THE BOOK THIEF
It’s all Neuroticfitchmom’s fault. A month or so ago she raved about this book. I’m in favor of books that make one rave, so I stopped by the library and picked it up without even checking to see what it was about.
Generally I avoid Holocaust-related books and movies, because that is one of the few things that actually literally causes me to have nightmares. I don’t know why. It’s not a mystical ancestral memory or anything. As far as I know, no relative of mine died in the Holocaust. At that time they were all safely in the U.S., having been chased out of Russia by the Czar’s pogroms half a century earlier. You didn’t think Hitler was the first to think of murdering Jews as a tool of social and political control, did you?
The Book Thief is narrated by Death and traces the story of a girl who grows from child to young woman in Nazi Germany. Her kindly foster father is hiding a Jew in the basement, to the family’s ever-increasing peril. The girl suffers the deprivations common to war-time Germany, and through her eyes (and the eyes of Death), we see the systematic degradation, humiliation, starvation, torture, and finally murder of the Jews that were once the neighbors and friends of the people in her community.
In a scene now burned into my brain, a parade of filthy, skeletal, hollow-eyed Jews are marched through the girl’s town, watched by the German citizens, some approving, some horrified but unable to intervene. The kindly foster father, overcome with his own feelings, foolishly offers a crust of bread to an elderly man so weak he can barely stumble along. Both the old Jew and the foster father are whipped in the street by a Nazi soldier.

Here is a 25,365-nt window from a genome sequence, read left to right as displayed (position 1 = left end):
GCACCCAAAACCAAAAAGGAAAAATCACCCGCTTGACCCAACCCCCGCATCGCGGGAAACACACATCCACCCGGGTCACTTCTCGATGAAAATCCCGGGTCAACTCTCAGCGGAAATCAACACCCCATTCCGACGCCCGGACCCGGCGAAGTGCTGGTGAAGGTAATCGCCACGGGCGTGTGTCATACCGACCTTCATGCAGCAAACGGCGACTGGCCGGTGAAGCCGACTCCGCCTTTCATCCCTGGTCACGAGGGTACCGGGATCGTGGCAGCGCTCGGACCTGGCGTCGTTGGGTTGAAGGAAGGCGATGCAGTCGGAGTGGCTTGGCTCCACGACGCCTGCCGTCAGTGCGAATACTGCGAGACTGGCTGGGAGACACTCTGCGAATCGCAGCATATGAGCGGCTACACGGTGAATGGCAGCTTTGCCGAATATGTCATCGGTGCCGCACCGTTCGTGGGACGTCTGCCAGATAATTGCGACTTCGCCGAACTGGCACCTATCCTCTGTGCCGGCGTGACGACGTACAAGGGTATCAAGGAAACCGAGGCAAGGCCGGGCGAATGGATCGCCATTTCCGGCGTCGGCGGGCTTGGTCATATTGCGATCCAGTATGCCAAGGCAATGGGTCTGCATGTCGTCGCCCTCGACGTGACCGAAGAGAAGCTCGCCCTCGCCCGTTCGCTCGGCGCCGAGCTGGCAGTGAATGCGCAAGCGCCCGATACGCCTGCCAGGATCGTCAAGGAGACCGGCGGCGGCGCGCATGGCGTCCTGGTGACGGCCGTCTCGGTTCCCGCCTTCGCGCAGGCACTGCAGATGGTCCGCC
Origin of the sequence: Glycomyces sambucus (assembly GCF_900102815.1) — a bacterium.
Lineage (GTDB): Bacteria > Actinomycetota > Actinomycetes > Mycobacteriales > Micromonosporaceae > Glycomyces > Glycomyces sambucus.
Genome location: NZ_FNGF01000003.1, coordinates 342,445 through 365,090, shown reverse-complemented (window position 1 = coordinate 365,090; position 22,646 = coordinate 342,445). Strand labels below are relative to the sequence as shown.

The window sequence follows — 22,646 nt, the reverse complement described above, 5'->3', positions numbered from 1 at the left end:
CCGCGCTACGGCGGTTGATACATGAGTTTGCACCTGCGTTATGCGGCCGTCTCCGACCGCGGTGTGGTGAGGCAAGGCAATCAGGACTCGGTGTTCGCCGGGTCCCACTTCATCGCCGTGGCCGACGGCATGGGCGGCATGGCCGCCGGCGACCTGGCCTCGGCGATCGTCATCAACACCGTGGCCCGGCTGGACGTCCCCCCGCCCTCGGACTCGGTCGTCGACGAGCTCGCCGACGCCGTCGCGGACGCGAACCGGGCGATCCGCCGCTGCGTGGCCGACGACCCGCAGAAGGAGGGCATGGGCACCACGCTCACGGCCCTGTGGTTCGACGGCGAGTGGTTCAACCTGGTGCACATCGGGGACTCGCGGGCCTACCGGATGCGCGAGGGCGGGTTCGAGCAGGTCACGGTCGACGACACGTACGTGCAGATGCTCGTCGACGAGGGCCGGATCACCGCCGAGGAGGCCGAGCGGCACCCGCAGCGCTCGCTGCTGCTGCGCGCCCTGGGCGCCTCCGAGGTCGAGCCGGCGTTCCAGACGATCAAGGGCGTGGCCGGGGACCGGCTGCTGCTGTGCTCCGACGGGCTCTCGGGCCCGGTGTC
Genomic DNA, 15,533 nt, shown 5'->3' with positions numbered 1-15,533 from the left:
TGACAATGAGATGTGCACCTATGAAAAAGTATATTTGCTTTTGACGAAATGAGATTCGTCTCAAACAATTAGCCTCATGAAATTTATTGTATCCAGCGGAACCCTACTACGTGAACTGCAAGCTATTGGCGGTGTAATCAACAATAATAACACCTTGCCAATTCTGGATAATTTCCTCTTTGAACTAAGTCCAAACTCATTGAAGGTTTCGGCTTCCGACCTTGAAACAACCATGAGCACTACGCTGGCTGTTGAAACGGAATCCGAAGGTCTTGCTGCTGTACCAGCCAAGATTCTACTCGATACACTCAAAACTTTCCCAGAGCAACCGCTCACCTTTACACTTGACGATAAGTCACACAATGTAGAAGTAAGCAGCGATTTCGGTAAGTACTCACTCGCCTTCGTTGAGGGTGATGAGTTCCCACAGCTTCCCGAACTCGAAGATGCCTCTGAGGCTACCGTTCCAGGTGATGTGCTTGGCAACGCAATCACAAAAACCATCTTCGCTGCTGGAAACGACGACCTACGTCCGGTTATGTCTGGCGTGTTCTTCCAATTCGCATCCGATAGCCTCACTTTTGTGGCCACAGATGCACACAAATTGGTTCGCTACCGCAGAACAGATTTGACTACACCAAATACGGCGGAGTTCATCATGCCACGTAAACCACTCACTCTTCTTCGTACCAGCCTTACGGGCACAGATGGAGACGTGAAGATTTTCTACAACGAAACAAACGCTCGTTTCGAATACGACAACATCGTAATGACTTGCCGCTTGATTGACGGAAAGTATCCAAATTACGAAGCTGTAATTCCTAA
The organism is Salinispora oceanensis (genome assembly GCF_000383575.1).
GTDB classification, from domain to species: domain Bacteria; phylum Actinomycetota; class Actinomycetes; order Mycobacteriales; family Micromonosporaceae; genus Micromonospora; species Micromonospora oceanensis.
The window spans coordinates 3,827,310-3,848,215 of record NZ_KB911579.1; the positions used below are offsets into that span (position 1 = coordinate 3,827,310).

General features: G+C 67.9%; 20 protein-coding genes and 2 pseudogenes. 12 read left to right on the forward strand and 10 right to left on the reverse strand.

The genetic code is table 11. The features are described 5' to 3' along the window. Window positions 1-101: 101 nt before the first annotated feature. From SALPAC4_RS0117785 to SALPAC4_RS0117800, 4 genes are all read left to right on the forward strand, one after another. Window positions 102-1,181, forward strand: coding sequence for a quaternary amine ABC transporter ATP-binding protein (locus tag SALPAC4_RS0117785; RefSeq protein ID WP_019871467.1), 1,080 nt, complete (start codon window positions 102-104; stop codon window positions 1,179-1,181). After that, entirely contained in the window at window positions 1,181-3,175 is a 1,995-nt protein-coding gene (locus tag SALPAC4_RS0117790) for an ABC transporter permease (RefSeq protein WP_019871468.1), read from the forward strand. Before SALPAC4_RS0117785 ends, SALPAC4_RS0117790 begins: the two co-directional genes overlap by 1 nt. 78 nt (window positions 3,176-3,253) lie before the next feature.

Now I’m glad I read the book even though the nightmares maybe coming, because this must not be forgotten, however unpleasant it is to hear about. And I realized why I am so obsessed with the state of religious issues in the U.S. Whenever political power or the lack thereof is attached to religion, the minority group is endangered.
And I realized this is why I have such a viscerally negative reaction to proselytizers. When someone tells me I’m going to hell because I’m not one of their group, I hear “we are better than you.” It’s a short hop-skip from “we are better than you” to “you are not entitled to the same rights we have.”
I think, or at least hope, that the people who pester me with their religious tracts believe they are offering me something of value, and that they do so with love. But the truth is, every time someone shoves a crucifix in my face I see swastikas in their eyes.
EDIT: When I wrote this I was not aware of the distinction between a crucifix and a cross. I thought the terms were interchangeable, but in fact I meant “cross.” Thanks to illgrindmyownthankyou for pointing out the error.